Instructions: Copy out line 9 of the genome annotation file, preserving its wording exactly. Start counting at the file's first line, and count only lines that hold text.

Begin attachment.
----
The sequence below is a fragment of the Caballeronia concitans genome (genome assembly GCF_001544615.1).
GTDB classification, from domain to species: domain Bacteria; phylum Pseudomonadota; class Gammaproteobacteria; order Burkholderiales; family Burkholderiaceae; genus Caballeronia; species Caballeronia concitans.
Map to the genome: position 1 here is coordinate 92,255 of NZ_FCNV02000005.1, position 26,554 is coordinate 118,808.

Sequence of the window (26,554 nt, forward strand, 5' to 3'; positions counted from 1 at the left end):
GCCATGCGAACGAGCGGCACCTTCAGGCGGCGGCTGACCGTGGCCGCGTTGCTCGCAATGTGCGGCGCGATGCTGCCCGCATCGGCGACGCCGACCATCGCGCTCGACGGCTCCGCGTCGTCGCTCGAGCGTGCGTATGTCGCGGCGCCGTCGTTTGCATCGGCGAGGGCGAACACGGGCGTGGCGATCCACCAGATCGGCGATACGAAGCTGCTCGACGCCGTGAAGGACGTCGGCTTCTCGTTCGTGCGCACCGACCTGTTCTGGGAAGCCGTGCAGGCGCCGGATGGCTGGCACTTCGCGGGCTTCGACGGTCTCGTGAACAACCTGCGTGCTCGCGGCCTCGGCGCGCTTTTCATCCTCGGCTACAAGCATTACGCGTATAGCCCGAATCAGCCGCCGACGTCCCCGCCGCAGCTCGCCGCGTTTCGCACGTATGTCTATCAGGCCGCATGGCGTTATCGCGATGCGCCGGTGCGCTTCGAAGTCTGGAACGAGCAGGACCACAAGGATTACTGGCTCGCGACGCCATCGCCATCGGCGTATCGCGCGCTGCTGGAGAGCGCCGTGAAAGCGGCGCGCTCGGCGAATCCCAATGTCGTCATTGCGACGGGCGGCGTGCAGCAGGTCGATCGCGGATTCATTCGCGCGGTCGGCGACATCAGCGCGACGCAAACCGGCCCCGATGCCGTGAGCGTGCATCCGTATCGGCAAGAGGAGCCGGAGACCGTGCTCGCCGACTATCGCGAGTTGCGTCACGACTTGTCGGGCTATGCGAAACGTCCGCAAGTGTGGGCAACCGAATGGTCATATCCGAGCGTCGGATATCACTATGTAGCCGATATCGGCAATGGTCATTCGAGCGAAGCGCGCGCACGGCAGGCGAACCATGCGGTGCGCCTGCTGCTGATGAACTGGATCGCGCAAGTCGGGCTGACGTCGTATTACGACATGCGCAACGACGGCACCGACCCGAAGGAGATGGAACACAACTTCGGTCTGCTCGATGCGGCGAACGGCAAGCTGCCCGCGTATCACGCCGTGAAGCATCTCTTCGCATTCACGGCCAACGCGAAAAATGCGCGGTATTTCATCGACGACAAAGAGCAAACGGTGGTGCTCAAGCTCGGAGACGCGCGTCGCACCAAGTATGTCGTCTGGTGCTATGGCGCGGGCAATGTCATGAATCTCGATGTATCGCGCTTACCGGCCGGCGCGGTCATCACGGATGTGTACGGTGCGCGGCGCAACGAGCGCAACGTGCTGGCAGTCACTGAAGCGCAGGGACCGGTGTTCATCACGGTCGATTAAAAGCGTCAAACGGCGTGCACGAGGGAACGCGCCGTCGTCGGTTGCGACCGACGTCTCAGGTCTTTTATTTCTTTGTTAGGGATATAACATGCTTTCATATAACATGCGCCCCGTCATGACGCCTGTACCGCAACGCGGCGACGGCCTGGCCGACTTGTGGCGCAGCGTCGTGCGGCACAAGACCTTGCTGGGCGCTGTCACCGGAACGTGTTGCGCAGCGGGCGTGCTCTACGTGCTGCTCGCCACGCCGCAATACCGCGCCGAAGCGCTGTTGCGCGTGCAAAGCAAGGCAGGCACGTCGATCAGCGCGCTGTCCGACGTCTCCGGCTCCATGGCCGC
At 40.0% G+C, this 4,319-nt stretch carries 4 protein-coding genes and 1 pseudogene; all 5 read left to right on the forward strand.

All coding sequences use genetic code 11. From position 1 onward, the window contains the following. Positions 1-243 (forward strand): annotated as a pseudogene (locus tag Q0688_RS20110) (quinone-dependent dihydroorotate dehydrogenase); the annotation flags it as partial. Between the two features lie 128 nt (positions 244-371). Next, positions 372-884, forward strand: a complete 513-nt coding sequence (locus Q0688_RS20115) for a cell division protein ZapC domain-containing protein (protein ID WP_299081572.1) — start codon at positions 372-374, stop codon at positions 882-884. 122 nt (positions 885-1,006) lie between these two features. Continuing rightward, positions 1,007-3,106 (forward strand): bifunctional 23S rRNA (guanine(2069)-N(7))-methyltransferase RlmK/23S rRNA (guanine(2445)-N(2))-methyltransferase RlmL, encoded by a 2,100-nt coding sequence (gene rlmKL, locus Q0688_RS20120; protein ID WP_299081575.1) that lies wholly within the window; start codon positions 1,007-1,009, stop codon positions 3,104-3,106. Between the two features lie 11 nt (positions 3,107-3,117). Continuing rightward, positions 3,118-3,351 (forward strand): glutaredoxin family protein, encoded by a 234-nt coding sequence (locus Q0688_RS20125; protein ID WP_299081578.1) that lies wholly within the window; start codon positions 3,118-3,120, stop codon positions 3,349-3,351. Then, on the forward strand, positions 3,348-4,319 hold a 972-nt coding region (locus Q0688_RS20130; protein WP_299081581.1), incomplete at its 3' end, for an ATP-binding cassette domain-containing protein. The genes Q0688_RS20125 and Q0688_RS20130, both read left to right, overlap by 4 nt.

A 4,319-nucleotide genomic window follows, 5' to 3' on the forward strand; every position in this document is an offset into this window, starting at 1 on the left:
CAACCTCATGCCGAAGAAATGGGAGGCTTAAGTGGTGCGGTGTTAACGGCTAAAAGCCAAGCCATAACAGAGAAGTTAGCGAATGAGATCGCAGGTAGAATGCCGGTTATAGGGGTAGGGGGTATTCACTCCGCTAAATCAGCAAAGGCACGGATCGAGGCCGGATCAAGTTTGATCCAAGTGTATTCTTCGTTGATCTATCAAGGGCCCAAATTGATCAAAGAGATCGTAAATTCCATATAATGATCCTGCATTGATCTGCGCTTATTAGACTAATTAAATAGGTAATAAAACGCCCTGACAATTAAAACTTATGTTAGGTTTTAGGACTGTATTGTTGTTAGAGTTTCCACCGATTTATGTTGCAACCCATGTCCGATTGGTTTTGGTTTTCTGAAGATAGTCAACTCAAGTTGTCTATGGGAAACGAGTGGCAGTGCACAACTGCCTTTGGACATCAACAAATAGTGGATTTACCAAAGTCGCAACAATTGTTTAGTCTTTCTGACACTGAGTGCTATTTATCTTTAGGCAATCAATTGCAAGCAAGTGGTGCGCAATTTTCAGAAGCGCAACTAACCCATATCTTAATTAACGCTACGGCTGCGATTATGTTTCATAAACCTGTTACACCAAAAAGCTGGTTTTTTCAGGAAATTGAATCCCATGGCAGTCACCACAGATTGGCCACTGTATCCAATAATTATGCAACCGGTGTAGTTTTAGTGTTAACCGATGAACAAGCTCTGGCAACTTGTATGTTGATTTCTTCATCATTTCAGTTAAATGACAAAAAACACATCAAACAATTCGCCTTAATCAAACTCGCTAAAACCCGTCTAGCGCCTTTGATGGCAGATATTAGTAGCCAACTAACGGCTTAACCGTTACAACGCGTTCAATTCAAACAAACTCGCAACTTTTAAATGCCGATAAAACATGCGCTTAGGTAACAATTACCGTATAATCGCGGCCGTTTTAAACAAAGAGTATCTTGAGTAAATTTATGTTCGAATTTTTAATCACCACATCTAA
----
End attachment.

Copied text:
CAACCTCATGCCGAAGAAATGGGAGGCTTAAGTGGTGCGGTGTTAACGGCTAAAAGCCAAGCCATAACAGAGAAGTTAGCGAATGAGATCGCAGGTAGAATGCCGGTTATAGGGGTAGGGGGTATTCACTCCGCTAAATCAGCAAAGGCACGGATCGAGGCCGGATCAAGTTTGATCCAAGTGTATTCTTCGTTGATCTATCAAGGGCCCAAATTGATCAAAGAGATCGTAAATTCCATATAATGATCCTGCATTGATCTGCGCTTATTAGACTAATTAAATAGGTAATAAAACGCCCTGACAATTAAAACTTATGTTAGGTTTTAGGACTGTATTGTTGTTAGAGTTTCCACCGATTTATGTTGCAACCCATGTCCGATTGGTTTTGGTTTTCTGAAGATAGTCAACTCAAGTTGTCTATGGGAAACGAGTGGCAGTGCACAACTGCCTTTGGACATCAACAAATAGTGGATTTACCAAAGTCGCAACAATTGTTTAGTCTTTCTGACACTGAGTGCTATTTATCTTTAGGCAATCAATTGCAAGCAAGTGGTGCGCAATTTTCAGAAGCGCAACTAACCCATATCTTAATTAACGCTACGGCTGCGATTATGTTTCATAAACCTGTTACACCAAAAAGCTGGTTTTTTCAGGAAATTGAATCCCATGGCAGTCACCACAGATTGGCCACTGTATCCAATAATTATGCAACCGGTGTAGTTTTAGTGTTAACCGATGAACAAGCTCTGGCAACTTGTATGTTGATTTCTTCATCATTTCAGTTAAATGACAAAAAACACATCAAACAATTCGCCTTAATCAAACTCGCTAAAACCCGTCTAGCGCCTTTGATGGCAGATATTAGTAGCCAACTAACGGCTTAACCGTTACAACGCGTTCAATTCAAACAAACTCGCAACTTTTAAATGCCGATAAAACATGCGCTTAGGTAACAATTACCGTATAATCGCGGCCGTTTTAAACAAAGAGTATCTTGAGTAAATTTATGTTCGAATTTTTAATCACCACATCTAA